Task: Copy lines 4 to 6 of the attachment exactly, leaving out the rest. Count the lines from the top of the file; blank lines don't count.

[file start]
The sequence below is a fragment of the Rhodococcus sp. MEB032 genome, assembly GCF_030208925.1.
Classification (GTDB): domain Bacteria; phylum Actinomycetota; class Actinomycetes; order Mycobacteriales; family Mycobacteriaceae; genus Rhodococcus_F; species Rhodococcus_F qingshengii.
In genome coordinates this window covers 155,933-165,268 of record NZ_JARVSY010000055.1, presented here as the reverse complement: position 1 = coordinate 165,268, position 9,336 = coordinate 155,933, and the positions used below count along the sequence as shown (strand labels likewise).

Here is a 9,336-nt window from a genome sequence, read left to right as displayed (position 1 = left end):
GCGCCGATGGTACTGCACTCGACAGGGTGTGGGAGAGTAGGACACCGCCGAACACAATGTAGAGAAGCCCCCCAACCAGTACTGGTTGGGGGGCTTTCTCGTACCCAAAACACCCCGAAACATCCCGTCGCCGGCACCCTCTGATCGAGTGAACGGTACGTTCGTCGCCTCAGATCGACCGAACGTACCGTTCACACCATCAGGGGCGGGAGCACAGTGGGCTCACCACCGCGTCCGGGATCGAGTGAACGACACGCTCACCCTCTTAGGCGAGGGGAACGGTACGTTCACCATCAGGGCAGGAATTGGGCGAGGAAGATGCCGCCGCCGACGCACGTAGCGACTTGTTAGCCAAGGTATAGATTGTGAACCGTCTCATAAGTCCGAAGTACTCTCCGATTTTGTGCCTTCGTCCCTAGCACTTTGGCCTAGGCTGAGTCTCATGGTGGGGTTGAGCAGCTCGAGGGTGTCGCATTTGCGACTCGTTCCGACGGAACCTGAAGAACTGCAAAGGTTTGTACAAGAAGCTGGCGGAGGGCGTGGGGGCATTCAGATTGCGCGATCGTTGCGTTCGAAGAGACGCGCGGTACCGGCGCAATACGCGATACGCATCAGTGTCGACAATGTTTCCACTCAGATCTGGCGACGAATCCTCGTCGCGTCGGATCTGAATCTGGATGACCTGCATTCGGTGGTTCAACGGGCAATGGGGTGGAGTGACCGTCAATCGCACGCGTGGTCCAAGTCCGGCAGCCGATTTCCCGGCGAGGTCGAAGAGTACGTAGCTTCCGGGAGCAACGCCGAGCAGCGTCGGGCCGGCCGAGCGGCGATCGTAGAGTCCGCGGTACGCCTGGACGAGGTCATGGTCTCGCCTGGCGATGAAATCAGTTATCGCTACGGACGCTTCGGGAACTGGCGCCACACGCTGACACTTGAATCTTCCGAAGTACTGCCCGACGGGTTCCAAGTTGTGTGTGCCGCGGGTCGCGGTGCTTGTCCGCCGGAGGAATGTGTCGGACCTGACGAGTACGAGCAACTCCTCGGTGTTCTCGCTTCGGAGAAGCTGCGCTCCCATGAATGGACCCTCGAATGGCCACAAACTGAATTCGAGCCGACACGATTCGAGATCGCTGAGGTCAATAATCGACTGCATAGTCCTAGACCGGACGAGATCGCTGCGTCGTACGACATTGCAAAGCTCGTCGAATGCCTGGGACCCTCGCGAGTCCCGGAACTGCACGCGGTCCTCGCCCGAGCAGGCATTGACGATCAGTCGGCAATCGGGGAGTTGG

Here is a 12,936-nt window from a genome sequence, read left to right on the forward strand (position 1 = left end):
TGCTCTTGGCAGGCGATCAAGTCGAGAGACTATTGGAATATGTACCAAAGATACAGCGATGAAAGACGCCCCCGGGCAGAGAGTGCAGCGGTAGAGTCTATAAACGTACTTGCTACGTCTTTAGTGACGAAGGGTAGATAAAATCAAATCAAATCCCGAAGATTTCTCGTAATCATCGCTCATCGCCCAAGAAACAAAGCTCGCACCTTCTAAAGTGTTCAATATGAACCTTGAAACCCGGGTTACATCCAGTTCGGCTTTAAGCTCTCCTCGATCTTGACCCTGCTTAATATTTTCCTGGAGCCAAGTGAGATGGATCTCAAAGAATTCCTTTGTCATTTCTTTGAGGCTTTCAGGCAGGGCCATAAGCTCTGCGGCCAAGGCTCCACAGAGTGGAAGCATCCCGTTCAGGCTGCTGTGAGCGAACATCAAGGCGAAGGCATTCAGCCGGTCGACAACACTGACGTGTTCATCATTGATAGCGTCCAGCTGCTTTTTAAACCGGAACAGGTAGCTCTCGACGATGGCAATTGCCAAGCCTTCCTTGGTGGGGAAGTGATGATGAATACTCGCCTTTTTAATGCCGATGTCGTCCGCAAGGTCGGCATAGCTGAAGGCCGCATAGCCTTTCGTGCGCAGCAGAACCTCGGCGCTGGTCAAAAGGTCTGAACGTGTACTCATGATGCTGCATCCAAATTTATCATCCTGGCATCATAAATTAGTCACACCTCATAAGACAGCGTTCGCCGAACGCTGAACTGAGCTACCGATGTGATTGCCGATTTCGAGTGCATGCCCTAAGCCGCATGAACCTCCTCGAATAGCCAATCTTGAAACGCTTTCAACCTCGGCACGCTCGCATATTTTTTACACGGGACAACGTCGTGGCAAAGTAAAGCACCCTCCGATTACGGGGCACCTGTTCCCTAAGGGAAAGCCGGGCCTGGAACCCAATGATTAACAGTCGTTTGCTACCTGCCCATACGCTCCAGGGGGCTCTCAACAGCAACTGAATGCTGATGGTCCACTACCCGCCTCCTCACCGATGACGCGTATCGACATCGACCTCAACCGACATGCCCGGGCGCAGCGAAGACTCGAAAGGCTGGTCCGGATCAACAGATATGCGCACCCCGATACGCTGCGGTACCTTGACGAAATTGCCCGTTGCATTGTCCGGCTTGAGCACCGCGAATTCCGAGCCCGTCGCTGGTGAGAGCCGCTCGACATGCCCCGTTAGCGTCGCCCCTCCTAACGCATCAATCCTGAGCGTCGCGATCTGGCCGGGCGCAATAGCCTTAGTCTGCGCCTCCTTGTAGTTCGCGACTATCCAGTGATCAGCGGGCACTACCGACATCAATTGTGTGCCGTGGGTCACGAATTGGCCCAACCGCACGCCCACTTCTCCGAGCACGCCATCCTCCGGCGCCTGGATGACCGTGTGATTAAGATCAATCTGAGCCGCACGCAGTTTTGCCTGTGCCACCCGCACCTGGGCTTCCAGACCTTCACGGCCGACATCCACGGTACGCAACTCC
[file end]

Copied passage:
Here is a 9,336-nt window from a genome sequence, read left to right as displayed (position 1 = left end):
GCGCCGATGGTACTGCACTCGACAGGGTGTGGGAGAGTAGGACACCGCCGAACACAATGTAGAGAAGCCCCCCAACCAGTACTGGTTGGGGGGCTTTCTCGTACCCAAAACACCCCGAAACATCCCGTCGCCGGCACCCTCTGATCGAGTGAACGGTACGTTCGTCGCCTCAGATCGACCGAACGTACCGTTCACACCATCAGGGGCGGGAGCACAGTGGGCTCACCACCGCGTCCGGGATCGAGTGAACGACACGCTCACCCTCTTAGGCGAGGGGAACGGTACGTTCACCATCAGGGCAGGAATTGGGCGAGGAAGATGCCGCCGCCGACGCACGTAGCGACTTGTTAGCCAAGGTATAGATTGTGAACCGTCTCATAAGTCCGAAGTACTCTCCGATTTTGTGCCTTCGTCCCTAGCACTTTGGCCTAGGCTGAGTCTCATGGTGGGGTTGAGCAGCTCGAGGGTGTCGCATTTGCGACTCGTTCCGACGGAACCTGAAGAACTGCAAAGGTTTGTACAAGAAGCTGGCGGAGGGCGTGGGGGCATTCAGATTGCGCGATCGTTGCGTTCGAAGAGACGCGCGGTACCGGCGCAATACGCGATACGCATCAGTGTCGACAATGTTTCCACTCAGATCTGGCGACGAATCCTCGTCGCGTCGGATCTGAATCTGGATGACCTGCATTCGGTGGTTCAACGGGCAATGGGGTGGAGTGACCGTCAATCGCACGCGTGGTCCAAGTCCGGCAGCCGATTTCCCGGCGAGGTCGAAGAGTACGTAGCTTCCGGGAGCAACGCCGAGCAGCGTCGGGCCGGCCGAGCGGCGATCGTAGAGTCCGCGGTACGCCTGGACGAGGTCATGGTCTCGCCTGGCGATGAAATCAGTTATCGCTACGGACGCTTCGGGAACTGGCGCCACACGCTGACACTTGAATCTTCCGAAGTACTGCCCGACGGGTTCCAAGTTGTGTGTGCCGCGGGTCGCGGTGCTTGTCCGCCGGAGGAATGTGTCGGACCTGACGAGTACGAGCAACTCCTCGGTGTTCTCGCTTCGGAGAAGCTGCGCTCCCATGAATGGACCCTCGAATGGCCACAAACTGAATTCGAGCCGACACGATTCGAGATCGCTGAGGTCAATAATCGACTGCATAGTCCTAGACCGGACGAGATCGCTGCGTCGTACGACATTGCAAAGCTCGTCGAATGCCTGGGACCCTCGCGAGTCCCGGAACTGCACGCGGTCCTCGCCCGAGCAGGCATTGACGATCAGTCGGCAATCGGGGAGTTGG

Here is a 12,936-nt window from a genome sequence, read left to right on the forward strand (position 1 = left end):